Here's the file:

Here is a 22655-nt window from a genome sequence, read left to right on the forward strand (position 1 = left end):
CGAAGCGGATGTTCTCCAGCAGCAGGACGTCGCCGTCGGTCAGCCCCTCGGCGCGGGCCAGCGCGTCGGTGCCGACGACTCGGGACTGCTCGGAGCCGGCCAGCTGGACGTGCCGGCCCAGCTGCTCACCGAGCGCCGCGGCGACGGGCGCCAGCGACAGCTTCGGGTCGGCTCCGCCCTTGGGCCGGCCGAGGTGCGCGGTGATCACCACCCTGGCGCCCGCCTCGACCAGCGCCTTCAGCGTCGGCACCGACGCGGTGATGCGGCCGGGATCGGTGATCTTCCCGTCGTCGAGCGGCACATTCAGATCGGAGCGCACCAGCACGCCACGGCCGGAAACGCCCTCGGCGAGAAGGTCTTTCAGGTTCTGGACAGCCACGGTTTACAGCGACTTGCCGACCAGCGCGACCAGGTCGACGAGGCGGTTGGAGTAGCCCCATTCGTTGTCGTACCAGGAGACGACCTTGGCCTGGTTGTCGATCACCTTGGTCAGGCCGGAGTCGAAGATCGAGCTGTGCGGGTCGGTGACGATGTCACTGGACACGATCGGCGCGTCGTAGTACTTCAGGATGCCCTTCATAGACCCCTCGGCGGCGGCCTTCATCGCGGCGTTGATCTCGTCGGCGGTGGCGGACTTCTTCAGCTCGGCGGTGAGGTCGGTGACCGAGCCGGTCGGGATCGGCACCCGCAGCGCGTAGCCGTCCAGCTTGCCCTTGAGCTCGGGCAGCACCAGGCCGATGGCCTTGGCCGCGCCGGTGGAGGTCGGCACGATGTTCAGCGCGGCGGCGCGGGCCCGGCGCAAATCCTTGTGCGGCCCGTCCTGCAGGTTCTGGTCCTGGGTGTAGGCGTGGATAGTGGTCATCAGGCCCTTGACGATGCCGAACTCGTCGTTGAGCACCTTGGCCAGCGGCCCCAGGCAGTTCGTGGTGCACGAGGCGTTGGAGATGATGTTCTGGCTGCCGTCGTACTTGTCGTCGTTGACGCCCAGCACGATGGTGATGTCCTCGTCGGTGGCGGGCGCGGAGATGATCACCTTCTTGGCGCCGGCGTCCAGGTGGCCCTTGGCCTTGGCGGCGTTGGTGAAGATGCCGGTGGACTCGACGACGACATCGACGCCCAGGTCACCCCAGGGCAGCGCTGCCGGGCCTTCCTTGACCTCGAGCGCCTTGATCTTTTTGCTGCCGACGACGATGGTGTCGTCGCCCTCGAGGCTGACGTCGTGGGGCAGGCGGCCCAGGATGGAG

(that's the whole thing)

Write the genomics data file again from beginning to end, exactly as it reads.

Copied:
Here is a 22655-nt window from a genome sequence, read left to right on the forward strand (position 1 = left end):
CGAAGCGGATGTTCTCCAGCAGCAGGACGTCGCCGTCGGTCAGCCCCTCGGCGCGGGCCAGCGCGTCGGTGCCGACGACTCGGGACTGCTCGGAGCCGGCCAGCTGGACGTGCCGGCCCAGCTGCTCACCGAGCGCCGCGGCGACGGGCGCCAGCGACAGCTTCGGGTCGGCTCCGCCCTTGGGCCGGCCGAGGTGCGCGGTGATCACCACCCTGGCGCCCGCCTCGACCAGCGCCTTCAGCGTCGGCACCGACGCGGTGATGCGGCCGGGATCGGTGATCTTCCCGTCGTCGAGCGGCACATTCAGATCGGAGCGCACCAGCACGCCACGGCCGGAAACGCCCTCGGCGAGAAGGTCTTTCAGGTTCTGGACAGCCACGGTTTACAGCGACTTGCCGACCAGCGCGACCAGGTCGACGAGGCGGTTGGAGTAGCCCCATTCGTTGTCGTACCAGGAGACGACCTTGGCCTGGTTGTCGATCACCTTGGTCAGGCCGGAGTCGAAGATCGAGCTGTGCGGGTCGGTGACGATGTCACTGGACACGATCGGCGCGTCGTAGTACTTCAGGATGCCCTTCATAGACCCCTCGGCGGCGGCCTTCATCGCGGCGTTGATCTCGTCGGCGGTGGCGGACTTCTTCAGCTCGGCGGTGAGGTCGGTGACCGAGCCGGTCGGGATCGGCACCCGCAGCGCGTAGCCGTCCAGCTTGCCCTTGAGCTCGGGCAGCACCAGGCCGATGGCCTTGGCCGCGCCGGTGGAGGTCGGCACGATGTTCAGCGCGGCGGCGCGGGCCCGGCGCAAATCCTTGTGCGGCCCGTCCTGCAGGTTCTGGTCCTGGGTGTAGGCGTGGATAGTGGTCATCAGGCCCTTGACGATGCCGAACTCGTCGTTGAGCACCTTGGCCAGCGGCCCCAGGCAGTTCGTGGTGCACGAGGCGTTGGAGATGATGTTCTGGCTGCCGTCGTACTTGTCGTCGTTGACGCCCAGCACGATGGTGATGTCCTCGTCGGTGGCGGGCGCGGAGATGATCACCTTCTTGGCGCCGGCGTCCAGGTGGCCCTTGGCCTTGGCGGCGTTGGTGAAGATGCCGGTGGACTCGACGACGACATCGACGCCCAGGTCACCCCAGGGCAGCGCTGCCGGGCCTTCCTTGACCTCGAGCGCCTTGATCTTTTTGCTGCCGACGACGATGGTGTCGTCGCCCTCGAGGCTGACGTCGTGGGGCAGGCGGCCCAGGATGGAG